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Colette's Lost Pet by Isabelle Arsenault

Isabelle Arsenault'sillustration style is unique and, with her new picture bookColette's Lost Petshe proves she is a unique storyteller as well. Colette's family moves to Mile End, a city neighborhood of apartment buildings, narrow back yards and alleys. With a firm and frustrated, "For the last time, NO PET!" her mother sends Colette out into the backyard and tells her to explore her new neighborhood. Running into two boys in the alley, Colette begins spinning a story about a lost pet she is looking for. The more questions the curious kids ask, the bigger the story gets, and the more kids get involved. Soon, Colette is part of a pack of kids winding through the neighborhood looking for her "truly amazing" lost pet. When Colette's mother calls her in for dinner, she sadly begins to comply. Maybe she thinks they know she was making up a story, maybe she thinks they won't want to be friends with her if she doesn't need them to help look for he…
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Time Shifters by Chris Grine, 272 pp, RL 4

In 2014 I reviewed Chickenhare by Chris Grine and LOVED it. The hero, Chickenhare, is a curiosity, a mash-up creature who, along with his best buddy, a rare, bearded turtle named Abe, is handed off to a collector (and taxidermist) of exotic animals. Hopefully, someday, the sequel, Fire in the Hole, will be reissued with color by Graphix, just like Chickenhare was. Happily, Grine is working on a new series, Time Shifters, in the meantime.
Like Kazu Kibuishi's Amuletseries, Time Shifters begins with a tragedy. Luke and his older brother and best friend, Kyle, are exploring in the woods behind their home when an accident happens. A year later, and Luke is still grieving. But, when he sees a flash of light in the forest where his brother died, he heads out to investigate. Grine's illustration style is vivid, alternating between close-up emotional displays and detailed geographic illustrations.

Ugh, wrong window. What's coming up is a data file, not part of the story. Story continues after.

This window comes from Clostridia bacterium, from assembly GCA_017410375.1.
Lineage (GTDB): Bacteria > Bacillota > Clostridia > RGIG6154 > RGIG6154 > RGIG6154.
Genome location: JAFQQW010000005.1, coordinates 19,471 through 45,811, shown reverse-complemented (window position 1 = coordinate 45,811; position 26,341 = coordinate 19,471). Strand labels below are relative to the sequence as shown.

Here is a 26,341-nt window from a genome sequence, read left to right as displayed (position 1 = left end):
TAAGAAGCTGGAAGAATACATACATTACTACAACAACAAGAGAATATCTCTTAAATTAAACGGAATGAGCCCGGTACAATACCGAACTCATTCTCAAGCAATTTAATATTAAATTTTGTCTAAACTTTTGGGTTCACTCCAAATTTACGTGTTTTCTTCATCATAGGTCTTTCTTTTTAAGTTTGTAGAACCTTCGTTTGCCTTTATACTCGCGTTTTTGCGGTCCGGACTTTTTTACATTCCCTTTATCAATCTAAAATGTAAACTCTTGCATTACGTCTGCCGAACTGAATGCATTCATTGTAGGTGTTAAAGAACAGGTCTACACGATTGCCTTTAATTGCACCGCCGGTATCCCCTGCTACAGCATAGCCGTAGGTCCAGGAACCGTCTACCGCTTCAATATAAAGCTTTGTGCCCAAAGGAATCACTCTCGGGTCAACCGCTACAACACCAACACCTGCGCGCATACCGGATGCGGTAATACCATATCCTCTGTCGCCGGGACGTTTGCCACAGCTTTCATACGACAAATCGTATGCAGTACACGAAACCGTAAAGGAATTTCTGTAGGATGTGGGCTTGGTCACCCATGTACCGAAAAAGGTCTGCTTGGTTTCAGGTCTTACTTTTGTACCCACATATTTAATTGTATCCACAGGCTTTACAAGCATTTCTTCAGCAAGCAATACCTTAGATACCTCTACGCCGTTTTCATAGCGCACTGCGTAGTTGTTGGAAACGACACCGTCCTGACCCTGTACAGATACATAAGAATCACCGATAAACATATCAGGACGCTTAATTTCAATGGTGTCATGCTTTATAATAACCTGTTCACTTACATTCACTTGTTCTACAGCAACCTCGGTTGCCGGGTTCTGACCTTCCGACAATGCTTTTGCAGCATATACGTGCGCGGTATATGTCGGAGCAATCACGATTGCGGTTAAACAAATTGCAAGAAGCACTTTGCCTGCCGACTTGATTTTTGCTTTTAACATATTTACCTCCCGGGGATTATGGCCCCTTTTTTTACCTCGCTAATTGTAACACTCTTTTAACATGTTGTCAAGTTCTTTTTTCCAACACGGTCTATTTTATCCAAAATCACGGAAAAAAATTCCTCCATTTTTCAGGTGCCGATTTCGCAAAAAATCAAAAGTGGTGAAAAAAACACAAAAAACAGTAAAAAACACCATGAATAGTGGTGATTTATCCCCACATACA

Through a series of mishaps, Luke ends up with a device clamped onto his arm that allows t…

Apartment 1986 by Lisa Papademetrio, 272pp, RL 4

Confession: When I read the flap for Apartment 1986 by Lisa Papademetriou I thought I was in for a When You Reach Me time travel story and got really excited. And, while the man who lives in apartment 1986 really does love the 80s and collects all kinds of artifacts from that period, there is no mysterious time travel, just the mystery of families and frustrations.
And, while I am very glad that I read it, Apartment 1986 is the kind of book I usually pass on. Middle grade novels with first person narrators going through family struggles are hard to get right. I find they are either too solemn, too quirky or both. However, there is something about the voice of narrator Callie Vitalis that, even in her naivete, is charming. Maybe it's because, from the first page of the book, Callie is all about mindset, a concept that is huge in the educational world (and my house) and says things like, "I sort of flounce out of the store, and because I have been practicing my flouncing, I thin…

The Teacher's Pet by Anica Mrose Rissi, illustrated by Zachariah Ohora

The Teacher's Pet by Anica Mrose Rissi, illustrated by Zachariah Ohora, is one of my favorite kind of books, one where the kids know better than the adult, but the adult is not presented as a buffoon. The student's in Mr. Stricter's class narrate the story, with understandable concern with Ohora's humor-filled illustrations bringing a retro feel to the book. I love Ohora's illustrations but, not wanting to give away too much about the surprise of the book, I haven't included too many illustrations here.